First the diaphragm needs to be folded back against itself until the open end reaches the pellet end. This takes some time and patience. Once this is achieved, the pellet pusher tool is placed in the diaphragm against the pellet and the pellet is pushed into the hole in the filler. Now that the diaphragm is attached to the filler the diaphragm is further folded onto the filler unit. It needs to be placed onto the filler until such time as when the plunger is pushed the filler extends to the edge of the diaphragm. At this point, trim off the excess sac so that it covers the filler to the edge as shown in the second picture below.


Here are the completed filler unit and nib assembly with breather tube after restoration. The only non-original part was the new diaphragm/pellet.


After the filler unit and nib assembly have been completed, the filler is screwed in to the top of the barrel. One must be careful that the diaphragm does not get twisted or turned when doing this. It is a good idea to look into the nib end of the barrel after the filler has been inserted to see that everything is straight. If not, it must be unscrewed and reinserted. Next, the nib assembly is screwed back into the barrel. The completed pen is below. The dates on the photo refer to the years this particular pen was in production. As stated above, the date code of .6. indicates this pen was produced around the Spring of 1946. The nib has the same code stamped on it, indicating to me that it is the original.


Several other Parker pens used the vacumatic filling systems including the Parker 51 and later Duofolds. In future posts, I will photograph some of these repairs.

Thanks for reading..


June 13, 2008 - Posted by | Parker Pen Company, Parker Vacumatic | ,


  1. Hi
    Just found your site when googling for info on how to remove jewel to remove the cap clip for retension and straigthening. Your information is just fantasic for the pen collector trying a bit of restoration himself – especially in this time of recession. What’s the secret in removing a Parker vacumatic jewel and how do you retension the clip – any advise would be greatly appreciated. If I am out of order for asking my apologies in advance.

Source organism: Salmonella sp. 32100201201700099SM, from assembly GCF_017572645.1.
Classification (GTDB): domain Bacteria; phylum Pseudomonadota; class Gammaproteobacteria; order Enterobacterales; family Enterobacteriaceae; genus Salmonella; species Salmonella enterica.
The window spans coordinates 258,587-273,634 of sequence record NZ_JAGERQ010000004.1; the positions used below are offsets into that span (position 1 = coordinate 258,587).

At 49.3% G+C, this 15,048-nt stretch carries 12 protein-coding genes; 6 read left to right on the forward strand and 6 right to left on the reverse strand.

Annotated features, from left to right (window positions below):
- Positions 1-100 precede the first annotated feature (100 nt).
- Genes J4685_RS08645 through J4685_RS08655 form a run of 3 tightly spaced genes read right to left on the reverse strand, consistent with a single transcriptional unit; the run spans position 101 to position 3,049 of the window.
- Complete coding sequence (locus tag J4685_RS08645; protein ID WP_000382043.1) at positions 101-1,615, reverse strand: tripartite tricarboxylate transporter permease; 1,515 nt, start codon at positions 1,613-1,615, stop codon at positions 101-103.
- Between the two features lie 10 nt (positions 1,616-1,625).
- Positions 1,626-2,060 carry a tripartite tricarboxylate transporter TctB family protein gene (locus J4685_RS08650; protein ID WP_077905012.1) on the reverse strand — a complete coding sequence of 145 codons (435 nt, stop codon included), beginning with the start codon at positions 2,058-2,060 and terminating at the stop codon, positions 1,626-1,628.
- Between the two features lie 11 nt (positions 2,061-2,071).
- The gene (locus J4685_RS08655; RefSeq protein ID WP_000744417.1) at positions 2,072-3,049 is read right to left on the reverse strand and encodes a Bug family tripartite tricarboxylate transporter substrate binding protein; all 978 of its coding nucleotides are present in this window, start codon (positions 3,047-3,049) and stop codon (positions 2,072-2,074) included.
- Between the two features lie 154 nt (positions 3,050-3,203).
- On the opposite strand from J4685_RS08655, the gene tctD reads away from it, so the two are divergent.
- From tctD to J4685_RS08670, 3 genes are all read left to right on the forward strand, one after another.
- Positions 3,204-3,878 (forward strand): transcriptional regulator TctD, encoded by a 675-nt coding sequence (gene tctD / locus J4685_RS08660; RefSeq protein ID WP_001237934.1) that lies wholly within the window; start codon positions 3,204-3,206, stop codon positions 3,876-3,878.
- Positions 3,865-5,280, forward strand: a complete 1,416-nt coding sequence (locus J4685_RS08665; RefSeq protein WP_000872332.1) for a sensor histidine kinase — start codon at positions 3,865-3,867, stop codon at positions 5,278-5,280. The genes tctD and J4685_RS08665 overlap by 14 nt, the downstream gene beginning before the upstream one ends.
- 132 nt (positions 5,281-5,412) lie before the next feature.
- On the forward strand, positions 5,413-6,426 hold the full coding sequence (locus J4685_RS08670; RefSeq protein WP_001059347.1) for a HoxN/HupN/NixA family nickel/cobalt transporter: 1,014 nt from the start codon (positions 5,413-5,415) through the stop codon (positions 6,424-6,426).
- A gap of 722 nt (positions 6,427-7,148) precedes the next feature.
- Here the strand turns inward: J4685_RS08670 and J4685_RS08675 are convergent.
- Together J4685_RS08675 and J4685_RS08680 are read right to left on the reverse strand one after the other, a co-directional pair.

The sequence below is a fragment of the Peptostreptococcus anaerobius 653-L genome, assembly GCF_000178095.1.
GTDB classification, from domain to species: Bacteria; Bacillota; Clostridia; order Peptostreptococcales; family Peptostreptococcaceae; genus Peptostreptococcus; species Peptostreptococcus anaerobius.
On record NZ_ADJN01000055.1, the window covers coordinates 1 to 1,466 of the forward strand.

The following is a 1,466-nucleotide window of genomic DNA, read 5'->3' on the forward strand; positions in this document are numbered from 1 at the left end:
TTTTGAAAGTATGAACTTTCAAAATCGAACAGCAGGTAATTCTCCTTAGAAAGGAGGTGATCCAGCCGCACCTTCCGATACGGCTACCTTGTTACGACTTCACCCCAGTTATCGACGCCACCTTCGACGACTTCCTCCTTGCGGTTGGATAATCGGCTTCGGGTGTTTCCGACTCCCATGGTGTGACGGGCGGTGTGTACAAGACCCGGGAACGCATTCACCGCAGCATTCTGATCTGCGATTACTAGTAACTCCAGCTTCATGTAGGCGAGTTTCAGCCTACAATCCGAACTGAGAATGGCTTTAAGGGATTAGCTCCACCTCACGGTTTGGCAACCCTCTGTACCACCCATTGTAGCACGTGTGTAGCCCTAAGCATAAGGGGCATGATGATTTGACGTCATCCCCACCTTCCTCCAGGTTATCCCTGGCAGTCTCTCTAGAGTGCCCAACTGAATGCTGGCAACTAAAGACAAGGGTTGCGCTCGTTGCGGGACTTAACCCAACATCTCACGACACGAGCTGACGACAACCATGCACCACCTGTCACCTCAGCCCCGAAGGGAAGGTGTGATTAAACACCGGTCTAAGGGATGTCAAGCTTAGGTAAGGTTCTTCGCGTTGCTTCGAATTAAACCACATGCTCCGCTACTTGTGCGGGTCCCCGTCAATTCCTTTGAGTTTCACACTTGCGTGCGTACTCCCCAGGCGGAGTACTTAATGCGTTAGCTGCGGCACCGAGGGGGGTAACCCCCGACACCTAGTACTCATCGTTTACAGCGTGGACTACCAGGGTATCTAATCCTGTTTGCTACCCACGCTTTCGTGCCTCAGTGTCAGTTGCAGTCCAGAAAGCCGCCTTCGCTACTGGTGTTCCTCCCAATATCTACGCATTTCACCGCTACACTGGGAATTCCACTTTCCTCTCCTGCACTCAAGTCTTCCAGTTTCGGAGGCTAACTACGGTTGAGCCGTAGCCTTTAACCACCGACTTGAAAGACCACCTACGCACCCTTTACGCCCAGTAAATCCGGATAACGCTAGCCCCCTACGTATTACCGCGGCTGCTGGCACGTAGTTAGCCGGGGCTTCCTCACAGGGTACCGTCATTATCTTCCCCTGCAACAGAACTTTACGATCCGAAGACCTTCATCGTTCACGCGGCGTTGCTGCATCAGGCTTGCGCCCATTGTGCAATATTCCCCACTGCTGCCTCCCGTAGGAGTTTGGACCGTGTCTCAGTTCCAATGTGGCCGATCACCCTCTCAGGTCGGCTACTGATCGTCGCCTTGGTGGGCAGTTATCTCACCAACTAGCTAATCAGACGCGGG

Comment by Innes Cate | March 13, 2009 | Reply

  2. Innes,

    I have responded to you backchannel, but in short, I use a tool for removing jewels that I purchased from Pentiques (link on blogroll at right).

    Comment by all of us | March 13, 2009 | Reply

  3. I have a Vacumatic which my mother left me. I dropped it yesterday and nib is bent on one side, maybe broken off on that side.

    can this be looked at – I think the nib is medium but I have always wanted to change it to either fine / extra fine

    can you help with this /

    Barry Keenan

    Comment by BARRY KEENAN | January 27, 2012 | Reply

  4. I have a ParkerVacumatic,Asure Pearl,Laminated Blue and Clear Celluloid.Looking for buyers or more info.The closet i got was it dating around 1940.Thanks.John

    Comment by John Stevens | December 24, 2013 | Reply

  5. Dear Madam/Sir
    I have a Parker vacumatic 53 which the rubber must be changed.
    Can you pleas help me how can I reach you.
    The pen is in Canada now.

    Comment by Iraj Forouhar | July 21, 2014 | Reply